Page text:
B. Regulatory Lawsuits

SEC v. Binance Holdings Ltd., No. 23-cv-01599 (D.D.C. June 5, 2023):  As reported in our Securities Litigation 2023 Mid-Year Update, on June 5, 2023, the SEC filed a 13-claim complaint against Binance Holdings Limited, BAM Trading Services Inc., BAM Management Holdings Inc. and Changpeng Zhao in D.C. federal court, alleging defendants engaged in unregistered offers and sales of crypto asset securities.  ECF No. 1.  On June 13, 2023, consistent with the arguments set forth in defendants’ briefing, the government admitted that it had no evidence that customer assets have been misused or dissipated and, as a result, defendants successfully prevented the SEC from obtaining the extensive relief it sought.  Instead, at the court’s direction, Binance, the SEC, and the other defendants in the action negotiated a consent order that will remain in place while the action is pending.  ECF No. 71.  After the entry of the Consent Order, defendants filed motions to dismiss.  ECF No. 114.  Primarily, defendants argued that the cryptocurrencies at issue are not “investment contracts” under SEC v. W.J. Howey Co., 328 U.S. 293 (1946) (“Howey”) and that the major-questions doctrine bars the SEC from unilaterally deciding it can regulate the burgeoning cryptocurrency industry.  ECF Nos. 117-1, 118.  Judge Amy Berman Jackson heard oral argument on the pending motions to dismiss on January 22, 2024.

In the backdrop of this ongoing SEC litigation, Binance and related entities entered into settlements with the DOJ and CFTC.  On November 21, 2023, Binance and its CEO entered a guilty plea to resolve its outstanding DOJ litigation.  See Binance and CEO Plead Guilty to Federal Charges in $4B Resolution, Dep’t of Just. (Nov. 21, 2023).  Subsequently, on December 18, 2023, a federal court approved a separate settlement with the CFTC.  See Federal Court Enters Order Against Binance and Former CEO, Zhao, Concluding CFTC Enforcement Action, Commodities Futures Trading Comm’n (Dec. 18, 2023).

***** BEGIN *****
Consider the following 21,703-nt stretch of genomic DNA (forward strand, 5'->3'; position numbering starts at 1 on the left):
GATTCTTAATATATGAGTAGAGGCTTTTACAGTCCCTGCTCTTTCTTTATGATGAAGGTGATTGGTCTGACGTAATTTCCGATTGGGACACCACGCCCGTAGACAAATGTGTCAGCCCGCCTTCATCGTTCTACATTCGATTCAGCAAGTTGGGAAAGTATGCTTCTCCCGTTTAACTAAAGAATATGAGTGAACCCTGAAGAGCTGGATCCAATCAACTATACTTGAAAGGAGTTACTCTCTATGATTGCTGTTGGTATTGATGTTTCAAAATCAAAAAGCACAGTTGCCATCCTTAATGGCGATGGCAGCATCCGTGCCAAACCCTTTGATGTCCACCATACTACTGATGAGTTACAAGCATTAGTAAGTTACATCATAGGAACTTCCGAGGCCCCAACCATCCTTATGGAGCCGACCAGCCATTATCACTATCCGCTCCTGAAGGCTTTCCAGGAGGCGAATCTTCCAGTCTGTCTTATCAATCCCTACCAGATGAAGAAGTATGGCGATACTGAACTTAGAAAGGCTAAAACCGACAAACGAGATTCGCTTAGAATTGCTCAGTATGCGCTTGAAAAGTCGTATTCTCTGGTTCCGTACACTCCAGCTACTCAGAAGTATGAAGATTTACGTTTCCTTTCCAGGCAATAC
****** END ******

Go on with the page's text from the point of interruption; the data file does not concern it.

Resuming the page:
Gibson Dunn represents Binance Holdings Limited.

SEC v. Schueler, No. 23-cv-05749 (E.D.N.Y. July 31, 2023):  On July 31, 2023, the SEC charged Richard Schueler (otherwise known as “Richard Heart”) and three affiliated companies for the unregistered offer and sale of securities as well as the misappropriation of investor assets.  According to the SEC’s complaint, Heart created and marketed his “Hex” token to investors, promising them a 38% annual return on investment in the form of future Hex tokens if they “staked,” or locked up, their existing Hex tokens.  ECF No. 1, at 7.  Through the “staking” process, Heart purportedly hoped to inflate the price of Hex tokens.  Id.  The SEC also alleged that Heart developed Pulsechain and PulseX, a blockchain and crypto token, that each raised hundreds of millions of dollars from investors.  Id. at 16-18, 21.  Heart allegedly misappropriated at least 12.1 million dollars of investor assets in order to purchase luxury goods, including a 555-carat black diamond.  Id. at 19-20.  Accordingly, the SEC charged Heart both with fraud under Sections 10(b), 17(a)(1), and 17(a)(3) of the Exchange Act, as well as with failure to comply with the registration provisions of Section 5 of the Securities Act.  Id. at 4.  Defendants’ motion to dismiss is due by April 8, 2024 with Judge Carol Bagley Amon set to hear oral arguments on October 24, 2024.  Scheduling Order, SEC v. Schueler, No. 23-cv-05749 (E.D.N.Y. Jan. 18, 2024).